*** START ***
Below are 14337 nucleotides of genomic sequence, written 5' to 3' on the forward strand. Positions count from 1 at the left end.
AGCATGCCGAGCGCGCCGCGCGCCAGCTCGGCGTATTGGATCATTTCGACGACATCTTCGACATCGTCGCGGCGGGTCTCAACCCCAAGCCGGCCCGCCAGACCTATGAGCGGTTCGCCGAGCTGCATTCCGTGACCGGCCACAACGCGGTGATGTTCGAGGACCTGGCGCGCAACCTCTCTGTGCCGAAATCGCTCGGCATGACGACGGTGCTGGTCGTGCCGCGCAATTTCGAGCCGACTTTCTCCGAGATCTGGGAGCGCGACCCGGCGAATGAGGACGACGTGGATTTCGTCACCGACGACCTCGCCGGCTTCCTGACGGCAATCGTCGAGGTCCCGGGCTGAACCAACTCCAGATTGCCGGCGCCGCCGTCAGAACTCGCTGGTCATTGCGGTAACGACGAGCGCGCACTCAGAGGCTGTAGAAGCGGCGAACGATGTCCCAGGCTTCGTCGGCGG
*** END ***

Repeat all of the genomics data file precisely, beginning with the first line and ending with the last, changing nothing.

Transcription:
Below are 14337 nucleotides of genomic sequence, written 5' to 3' on the forward strand. Positions count from 1 at the left end.
AGCATGCCGAGCGCGCCGCGCGCCAGCTCGGCGTATTGGATCATTTCGACGACATCTTCGACATCGTCGCGGCGGGTCTCAACCCCAAGCCGGCCCGCCAGACCTATGAGCGGTTCGCCGAGCTGCATTCCGTGACCGGCCACAACGCGGTGATGTTCGAGGACCTGGCGCGCAACCTCTCTGTGCCGAAATCGCTCGGCATGACGACGGTGCTGGTCGTGCCGCGCAATTTCGAGCCGACTTTCTCCGAGATCTGGGAGCGCGACCCGGCGAATGAGGACGACGTGGATTTCGTCACCGACGACCTCGCCGGCTTCCTGACGGCAATCGTCGAGGTCCCGGGCTGAACCAACTCCAGATTGCCGGCGCCGCCGTCAGAACTCGCTGGTCATTGCGGTAACGACGAGCGCGCACTCAGAGGCTGTAGAAGCGGCGAACGATGTCCCAGGCTTCGTCGGCGG